Saturday, August 22, 2015

Cameron Todd Willingham. Texas;...Another excellent Slate post by Jeremy Stahl: "Texas Executed an Almost Certainly Innocent Man: The Texas Forensic Science Commission chairman tried to convince Texas that Cameron Todd Willingham was a monster. Did politics trump truth?" (Must Read. HL);

NOTE FROM LAURA  HELMUTH, PUBLISHER OF SLATE: "Our most ambitious and important story of the week was Jeremy Stahl’s Fresca on the trials of Ed Graf, a man who was convicted of killing his sons in a fire. You’ve gotten a few messages about this story already, and I hope you’ve had a chance to read it and the accompanying stories in Slate Plus about Cameron Todd Willingham, another man convicted of killing his children. Willingham was innocent, and Texas executed him anyway. Texas is atoning for his death (sort of) by leading the country in reforming how it investigates arson cases. The whole series is haunting, but one statistic really captures the scope of the problem. In the 1990s, thanks to new research and a lot of pushing from reformers, arson investigators finally started accepting that many supposedly distinctive signs of arson were actually common in any accidental fire. As a result, as Jeremy wrote: “Between 1999 and 2008, arsons dropped from 15 percent to 6 percent of fires nationwide.” Imagine how many fires that missing 9 percent represents, how many people were convicted of arson or even murder based on shoddy forensic science."

STORY: "Texas Executed an Almost Certainly Innocent Man The Texas Forensic Science Commission chairman tried to convince Texas that Cameron Todd Willingham was a monster. Did politics trump truth?,"by Jeremy Stahl, published on August 15, 2015, by Slate. (This story is part of a special Slate Plus package on Jeremy Stahl’s “The Trials of Ed Graf.” Be sure to check out another Slate Plus exclusive related to this story, a profile of the family of Cameron Todd Willingham and their campaign to have him exonerated.)

GIST: "The cases against Cameron Todd Willingham and Ed Graf were similar in many ways. Both men were accused of setting a fire to kill their children. Both men were accused of using accelerants to start the fire, of trapping their children in a burning building, and of not trying hard enough to save the children once the fire had started. Both men were prosecuted using forensic evidence that has since been thoroughly discredited. Both were convicted. Willingham was executed. Arson scientist John Lentini conducted a landmark 1992 study that proved that certain supposed arson indicators could be produced in accidental fires. He was among the first forensic scientists to re-examine the Willingham case. He found there was no evidence that anyone had intentionally lit Willingham’s home on fire. At least seven other experts looked into the case and agreed. Willingham had been convicted largely on the word of two fire investigators who had claimed to find more than 20 indicators of arson. All of them were junk science. The faulty arson science was brought to the attention of then–Texas Gov. Rick Perry and the Texas Board of Pardons and Paroles before Willingham’s execution in 2004. Walter Reaves, the appellate attorney for both Willingham and Graf, sent a report by the Austin, Texas-based fire scientist Gerald Hurst demonstrating the flaws in the science. The report was ignored......... At the end of 2013, Willingham’s family members and Michael Morton, who has become a prominent advocate for criminal justice reform, came together to call on Perry and the Texas Board of Pardons and Paroles to give Willingham a posthumous pardon. In April 2014, the board voted to reject their plea. The Willingham family is still hoping that the new governor, Greg Abbott, or a future one will eventually grant their request. Morton says that Willingham’s prosecutor John H. Jackson, now a retired judge, should be charged with a crime. It turns out that in addition to relying on junk science, the “second pillar” of Jackson’s case was a jailhouse informant who has since said that he was coerced by Jackson to lie on the stand and say that Willingham confessed and was ultimately offered a deal in exchange for his testimony. (Jackson, who has described the charges that he paid off the informant as a “complete fabrication,” did not respond to multiple messages requesting comment left with his law office.) The Washington Post reported corroborating evidence for the payoff claim in August. Jackson is currently facing disbarment after the state bar charged him with concealing evidence related to the informant’s testimony. (Read about the Willingham family’s continued attempt to seek justice at Slate Plus.) Nothing can bring Cameron Todd Willingham back. There was one major consequence of his case, though. The Texas Forensic Science Commission gave 17 recommendations to revamp the state fire marshal’s office, including a proposal for it to review old arson cases where questionable science was used. Surprisingly, the state’s new fire marshal took on every single one of those recommendations. Ed Graf’s case was among the first up for review."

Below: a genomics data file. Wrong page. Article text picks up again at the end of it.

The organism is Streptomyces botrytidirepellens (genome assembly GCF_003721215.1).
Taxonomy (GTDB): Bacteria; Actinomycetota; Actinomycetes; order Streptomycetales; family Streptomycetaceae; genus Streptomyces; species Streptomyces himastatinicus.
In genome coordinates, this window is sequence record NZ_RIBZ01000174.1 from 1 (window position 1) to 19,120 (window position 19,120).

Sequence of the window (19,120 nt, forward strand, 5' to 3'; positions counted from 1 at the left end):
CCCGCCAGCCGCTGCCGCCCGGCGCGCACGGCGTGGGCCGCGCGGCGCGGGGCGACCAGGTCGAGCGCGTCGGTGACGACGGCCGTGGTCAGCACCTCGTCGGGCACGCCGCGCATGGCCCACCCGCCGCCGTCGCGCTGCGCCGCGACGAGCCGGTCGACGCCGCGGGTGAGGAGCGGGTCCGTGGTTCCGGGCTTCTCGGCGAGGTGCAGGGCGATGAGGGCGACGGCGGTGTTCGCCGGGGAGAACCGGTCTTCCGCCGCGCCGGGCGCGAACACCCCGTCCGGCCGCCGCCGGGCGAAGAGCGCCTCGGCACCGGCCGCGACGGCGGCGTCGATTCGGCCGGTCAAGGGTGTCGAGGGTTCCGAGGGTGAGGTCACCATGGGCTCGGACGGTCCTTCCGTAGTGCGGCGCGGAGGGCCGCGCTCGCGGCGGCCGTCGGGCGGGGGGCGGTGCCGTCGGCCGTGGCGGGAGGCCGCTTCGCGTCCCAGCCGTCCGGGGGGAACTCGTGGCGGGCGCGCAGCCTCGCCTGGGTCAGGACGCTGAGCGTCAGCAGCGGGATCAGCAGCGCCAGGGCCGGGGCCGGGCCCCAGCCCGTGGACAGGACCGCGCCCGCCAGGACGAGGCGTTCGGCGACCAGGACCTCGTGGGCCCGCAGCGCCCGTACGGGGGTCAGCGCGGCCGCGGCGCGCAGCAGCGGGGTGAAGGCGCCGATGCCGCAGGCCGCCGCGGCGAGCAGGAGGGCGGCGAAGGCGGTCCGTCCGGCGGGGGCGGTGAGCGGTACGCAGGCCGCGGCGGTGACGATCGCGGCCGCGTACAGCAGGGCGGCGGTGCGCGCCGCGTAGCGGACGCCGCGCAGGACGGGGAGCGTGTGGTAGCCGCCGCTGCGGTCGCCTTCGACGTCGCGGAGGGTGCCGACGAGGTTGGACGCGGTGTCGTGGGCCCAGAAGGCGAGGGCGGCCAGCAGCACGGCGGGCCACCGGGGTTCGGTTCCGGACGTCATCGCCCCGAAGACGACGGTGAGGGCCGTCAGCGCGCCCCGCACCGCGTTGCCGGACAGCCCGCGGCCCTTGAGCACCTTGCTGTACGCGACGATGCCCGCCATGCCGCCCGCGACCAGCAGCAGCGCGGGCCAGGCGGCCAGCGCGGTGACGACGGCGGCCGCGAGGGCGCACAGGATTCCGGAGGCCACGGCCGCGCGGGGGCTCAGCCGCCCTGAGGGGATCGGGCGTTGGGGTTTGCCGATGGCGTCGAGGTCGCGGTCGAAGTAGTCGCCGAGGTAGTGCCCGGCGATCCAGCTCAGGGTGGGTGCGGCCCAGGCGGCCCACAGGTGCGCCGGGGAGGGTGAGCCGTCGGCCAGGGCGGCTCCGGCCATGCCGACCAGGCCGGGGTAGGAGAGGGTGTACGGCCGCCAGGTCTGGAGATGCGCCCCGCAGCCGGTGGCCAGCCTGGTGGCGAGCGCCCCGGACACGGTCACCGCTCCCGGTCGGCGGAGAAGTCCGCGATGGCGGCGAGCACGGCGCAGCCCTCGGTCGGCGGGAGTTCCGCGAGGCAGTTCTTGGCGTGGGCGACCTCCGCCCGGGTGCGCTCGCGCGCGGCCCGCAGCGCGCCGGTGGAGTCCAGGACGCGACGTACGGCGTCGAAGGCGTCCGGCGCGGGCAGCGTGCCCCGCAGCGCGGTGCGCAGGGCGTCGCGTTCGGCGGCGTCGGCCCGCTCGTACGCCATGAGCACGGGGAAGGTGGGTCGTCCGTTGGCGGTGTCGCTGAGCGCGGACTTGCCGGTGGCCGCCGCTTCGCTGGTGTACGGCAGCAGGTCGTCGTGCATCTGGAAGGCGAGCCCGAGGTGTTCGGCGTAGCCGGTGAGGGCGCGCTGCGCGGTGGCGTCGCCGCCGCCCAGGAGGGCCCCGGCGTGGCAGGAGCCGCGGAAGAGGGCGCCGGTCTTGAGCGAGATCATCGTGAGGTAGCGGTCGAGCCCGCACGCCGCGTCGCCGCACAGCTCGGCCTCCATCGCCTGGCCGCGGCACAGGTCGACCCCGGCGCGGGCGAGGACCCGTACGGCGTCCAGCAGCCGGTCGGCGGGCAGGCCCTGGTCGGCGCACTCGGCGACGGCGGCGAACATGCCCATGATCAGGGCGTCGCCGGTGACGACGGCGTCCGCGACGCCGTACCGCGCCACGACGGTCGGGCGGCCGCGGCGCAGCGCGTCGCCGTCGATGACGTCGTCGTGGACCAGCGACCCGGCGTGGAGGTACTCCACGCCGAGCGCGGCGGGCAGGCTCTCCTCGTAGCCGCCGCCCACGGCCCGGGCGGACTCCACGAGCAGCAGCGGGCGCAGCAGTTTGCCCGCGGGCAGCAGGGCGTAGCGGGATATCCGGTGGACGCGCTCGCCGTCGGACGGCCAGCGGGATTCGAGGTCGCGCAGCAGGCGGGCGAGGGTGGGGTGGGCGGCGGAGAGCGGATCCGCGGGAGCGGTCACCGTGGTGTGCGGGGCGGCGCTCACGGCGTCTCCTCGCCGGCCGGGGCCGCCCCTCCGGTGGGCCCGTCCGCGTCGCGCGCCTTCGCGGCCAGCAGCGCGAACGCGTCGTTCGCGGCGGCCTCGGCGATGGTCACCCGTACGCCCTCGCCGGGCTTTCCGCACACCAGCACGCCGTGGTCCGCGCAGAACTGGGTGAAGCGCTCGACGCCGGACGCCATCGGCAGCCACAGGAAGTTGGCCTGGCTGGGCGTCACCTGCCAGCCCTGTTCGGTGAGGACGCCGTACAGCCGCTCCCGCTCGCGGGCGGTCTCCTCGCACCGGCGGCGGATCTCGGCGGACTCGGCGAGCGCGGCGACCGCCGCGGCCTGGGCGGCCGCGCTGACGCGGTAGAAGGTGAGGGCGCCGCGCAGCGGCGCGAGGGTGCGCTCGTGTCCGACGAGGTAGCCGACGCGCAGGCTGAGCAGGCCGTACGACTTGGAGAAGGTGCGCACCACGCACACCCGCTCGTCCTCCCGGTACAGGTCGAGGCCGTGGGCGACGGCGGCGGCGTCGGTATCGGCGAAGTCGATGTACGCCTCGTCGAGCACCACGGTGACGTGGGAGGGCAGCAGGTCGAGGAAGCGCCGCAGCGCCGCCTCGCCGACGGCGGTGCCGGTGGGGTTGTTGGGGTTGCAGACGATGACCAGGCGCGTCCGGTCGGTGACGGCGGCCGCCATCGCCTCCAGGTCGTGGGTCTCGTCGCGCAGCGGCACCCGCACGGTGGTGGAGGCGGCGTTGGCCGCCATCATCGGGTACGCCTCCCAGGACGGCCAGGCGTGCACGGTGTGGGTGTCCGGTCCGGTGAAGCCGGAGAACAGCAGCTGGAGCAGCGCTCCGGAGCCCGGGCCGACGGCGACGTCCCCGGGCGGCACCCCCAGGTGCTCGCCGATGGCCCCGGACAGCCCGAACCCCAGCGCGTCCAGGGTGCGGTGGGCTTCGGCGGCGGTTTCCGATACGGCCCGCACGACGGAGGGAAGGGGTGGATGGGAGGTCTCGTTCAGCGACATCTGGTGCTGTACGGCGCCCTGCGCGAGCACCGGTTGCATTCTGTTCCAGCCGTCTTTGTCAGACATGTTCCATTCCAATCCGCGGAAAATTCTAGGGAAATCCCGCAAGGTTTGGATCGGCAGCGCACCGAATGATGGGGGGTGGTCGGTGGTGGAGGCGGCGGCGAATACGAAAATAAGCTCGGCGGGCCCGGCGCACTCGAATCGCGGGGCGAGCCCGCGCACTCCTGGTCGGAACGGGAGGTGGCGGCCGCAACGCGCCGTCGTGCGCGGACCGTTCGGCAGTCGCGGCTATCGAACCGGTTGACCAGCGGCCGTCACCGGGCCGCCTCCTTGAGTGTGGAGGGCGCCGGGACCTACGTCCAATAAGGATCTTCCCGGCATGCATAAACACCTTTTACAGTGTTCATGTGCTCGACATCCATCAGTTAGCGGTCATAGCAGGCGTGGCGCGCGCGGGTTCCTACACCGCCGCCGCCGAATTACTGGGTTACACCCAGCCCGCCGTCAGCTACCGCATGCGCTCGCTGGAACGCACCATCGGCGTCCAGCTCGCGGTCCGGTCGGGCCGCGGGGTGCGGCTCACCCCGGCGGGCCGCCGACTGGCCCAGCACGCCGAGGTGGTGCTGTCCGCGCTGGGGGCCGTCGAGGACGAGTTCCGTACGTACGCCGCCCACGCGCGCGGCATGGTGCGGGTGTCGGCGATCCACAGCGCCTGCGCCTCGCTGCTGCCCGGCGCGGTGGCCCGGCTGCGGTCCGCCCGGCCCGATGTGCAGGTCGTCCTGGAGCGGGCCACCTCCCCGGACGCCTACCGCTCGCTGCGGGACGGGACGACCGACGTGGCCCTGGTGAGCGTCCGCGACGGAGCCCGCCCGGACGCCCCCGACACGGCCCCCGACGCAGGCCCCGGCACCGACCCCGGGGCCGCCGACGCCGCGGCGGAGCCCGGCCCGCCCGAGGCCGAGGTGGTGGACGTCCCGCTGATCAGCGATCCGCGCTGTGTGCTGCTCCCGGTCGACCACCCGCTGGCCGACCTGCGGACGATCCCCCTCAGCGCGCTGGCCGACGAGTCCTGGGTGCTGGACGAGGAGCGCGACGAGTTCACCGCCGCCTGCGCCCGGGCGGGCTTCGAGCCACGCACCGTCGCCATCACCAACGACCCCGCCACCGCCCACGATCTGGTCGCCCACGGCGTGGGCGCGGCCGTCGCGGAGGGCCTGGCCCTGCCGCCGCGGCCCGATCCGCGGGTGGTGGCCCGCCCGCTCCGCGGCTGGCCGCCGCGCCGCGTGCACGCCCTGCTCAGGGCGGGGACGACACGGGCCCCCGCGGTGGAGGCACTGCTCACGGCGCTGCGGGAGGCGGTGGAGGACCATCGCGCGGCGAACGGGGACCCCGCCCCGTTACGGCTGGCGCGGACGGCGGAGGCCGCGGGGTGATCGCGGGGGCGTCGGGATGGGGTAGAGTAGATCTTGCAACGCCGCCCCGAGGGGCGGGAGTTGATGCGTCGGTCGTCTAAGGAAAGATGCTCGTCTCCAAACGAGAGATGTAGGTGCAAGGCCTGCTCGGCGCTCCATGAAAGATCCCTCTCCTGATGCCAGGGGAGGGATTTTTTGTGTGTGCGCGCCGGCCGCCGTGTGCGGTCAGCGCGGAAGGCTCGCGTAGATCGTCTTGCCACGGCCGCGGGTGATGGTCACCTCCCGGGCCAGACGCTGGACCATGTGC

The entire post can be found at:

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